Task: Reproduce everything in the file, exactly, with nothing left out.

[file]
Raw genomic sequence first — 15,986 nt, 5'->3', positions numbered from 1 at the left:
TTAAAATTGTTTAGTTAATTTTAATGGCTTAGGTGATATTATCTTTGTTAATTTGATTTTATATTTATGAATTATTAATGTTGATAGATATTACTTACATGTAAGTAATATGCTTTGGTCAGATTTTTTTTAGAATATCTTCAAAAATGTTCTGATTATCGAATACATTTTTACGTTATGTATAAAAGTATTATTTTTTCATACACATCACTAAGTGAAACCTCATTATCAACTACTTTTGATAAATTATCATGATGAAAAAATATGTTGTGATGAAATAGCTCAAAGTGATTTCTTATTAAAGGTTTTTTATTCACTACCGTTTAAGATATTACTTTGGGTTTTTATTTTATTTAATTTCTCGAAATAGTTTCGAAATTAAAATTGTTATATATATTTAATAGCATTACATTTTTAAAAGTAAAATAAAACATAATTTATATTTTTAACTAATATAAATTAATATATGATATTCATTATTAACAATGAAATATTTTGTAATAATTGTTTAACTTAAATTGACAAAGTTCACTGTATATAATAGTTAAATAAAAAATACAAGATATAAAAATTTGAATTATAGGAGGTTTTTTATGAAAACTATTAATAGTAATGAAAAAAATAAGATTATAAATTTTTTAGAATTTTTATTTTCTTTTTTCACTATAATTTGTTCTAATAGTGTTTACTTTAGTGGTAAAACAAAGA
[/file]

Raw genomic sequence first — 15,986 nt, 5'->3', positions numbered from 1 at the left:
TTAAAATTGTTTAGTTAATTTTAATGGCTTAGGTGATATTATCTTTGTTAATTTGATTTTATATTTATGAATTATTAATGTTGATAGATATTACTTACATGTAAGTAATATGCTTTGGTCAGATTTTTTTTAGAATATCTTCAAAAATGTTCTGATTATCGAATACATTTTTACGTTATGTATAAAAGTATTATTTTTTCATACACATCACTAAGTGAAACCTCATTATCAACTACTTTTGATAAATTATCATGATGAAAAAATATGTTGTGATGAAATAGCTCAAAGTGATTTCTTATTAAAGGTTTTTTATTCACTACCGTTTAAGATATTACTTTGGGTTTTTATTTTATTTAATTTCTCGAAATAGTTTCGAAATTAAAATTGTTATATATATTTAATAGCATTACATTTTTAAAAGTAAAATAAAACATAATTTATATTTTTAACTAATATAAATTAATATATGATATTCATTATTAACAATGAAATATTTTGTAATAATTGTTTAACTTAAATTGACAAAGTTCACTGTATATAATAGTTAAATAAAAAATACAAGATATAAAAATTTGAATTATAGGAGGTTTTTTATGAAAACTATTAATAGTAATGAAAAAAATAAGATTATAAATTTTTTAGAATTTTTATTTTCTTTTTTCACTATAATTTGTTCTAATAGTGTTTACTTTAGTGGTAAAACAAAGA